How do anisotropy and age affect fatigue and damage in cancellous bone?
ABSTRACT The fatigue behaviour of materials is of particular interest for the failure prediction of materials and structures exposed to cyclic loading. For trabecular bone structures only a few sets of lifetime data have been reported in the literature and structural measures are commonly not considered. The influence of load contributions not aligned with the main physiological axis remains unclear. Furthermore age effects on the fatigue behaviour are not well described. In the present study, different groups of human vertebral cancellous bone were exposed to cyclic compression. The inital modulus and therefore lifetimes were found to be highly dependent on age. The decrease in both with increasing age was much more pronounced in specimens which were not aligned with the main physiological axis. This implies that old bone is much more sensitive to (cyclic) failure loads in general but particularly to loads which are not coincident with the physiological main axis.
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- "identification of flaws using imaging techniques and prescribing interventions) . Some of this new understanding is leading to a greater awareness that there are certain physiological conditions that increase the fragility and/or susceptibility of these tissues to fatigue      . While much of the interest in this topic is focused on the development of knowledge to address obstacles to lifelong health, there is expanding interest in the opportunities for applying this knowledge towards the development of bio-inspired materials and structures  . "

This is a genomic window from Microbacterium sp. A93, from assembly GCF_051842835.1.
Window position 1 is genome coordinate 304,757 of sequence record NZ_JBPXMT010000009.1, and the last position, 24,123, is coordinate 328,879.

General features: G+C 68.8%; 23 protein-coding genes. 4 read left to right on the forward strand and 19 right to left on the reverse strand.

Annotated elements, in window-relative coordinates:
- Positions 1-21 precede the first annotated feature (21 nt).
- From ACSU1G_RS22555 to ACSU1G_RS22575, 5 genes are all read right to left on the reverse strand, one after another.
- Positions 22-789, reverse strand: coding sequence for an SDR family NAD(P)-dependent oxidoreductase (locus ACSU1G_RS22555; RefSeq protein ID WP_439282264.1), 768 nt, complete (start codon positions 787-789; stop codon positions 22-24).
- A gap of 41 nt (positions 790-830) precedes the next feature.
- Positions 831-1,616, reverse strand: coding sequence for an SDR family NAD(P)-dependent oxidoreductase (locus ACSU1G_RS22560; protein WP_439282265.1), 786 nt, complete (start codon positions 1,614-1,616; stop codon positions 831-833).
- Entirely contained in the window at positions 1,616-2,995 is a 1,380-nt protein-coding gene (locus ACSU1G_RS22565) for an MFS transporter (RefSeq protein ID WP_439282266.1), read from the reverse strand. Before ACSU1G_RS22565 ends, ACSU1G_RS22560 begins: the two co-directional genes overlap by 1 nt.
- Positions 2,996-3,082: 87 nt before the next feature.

ABSTRACT: The fatigue and fracture behavior of hard tissues are topics of considerable interest today. This special group of organic materials comprises the highly mineralized and load-bearing tissues of the human body, and includes bone, cementum, dentin and enamel. An understanding of their fatigue behavior and the influence of loading conditions and physiological factors (e.g. aging and disease) on the mechanisms of degradation are essential for achieving lifelong health. But there is much more to this topic than the immediate medical issues. There are many challenges to characterizing the fatigue behavior of hard tissues, much of which is attributed to size constraints and the complexity of their microstructure. The relative importance of the constituents on the type and distribution of defects, rate of coalescence, and their contributions to the initiation and growth of cracks, are formidable topics that have not reached maturity. Hard tissues also provide a medium for learning and a source of inspiration in the design of new microstructures for engineering materials. This article briefly reviews fatigue of hard tissues with shared emphasis on current understanding, the challenges and the unanswered questions.International Journal of Fatigue 09/2010; 32(9):1400-1412. DOI:10.1016/j.ijfatigue.2009.08.007 · 1.69 Impact Factor
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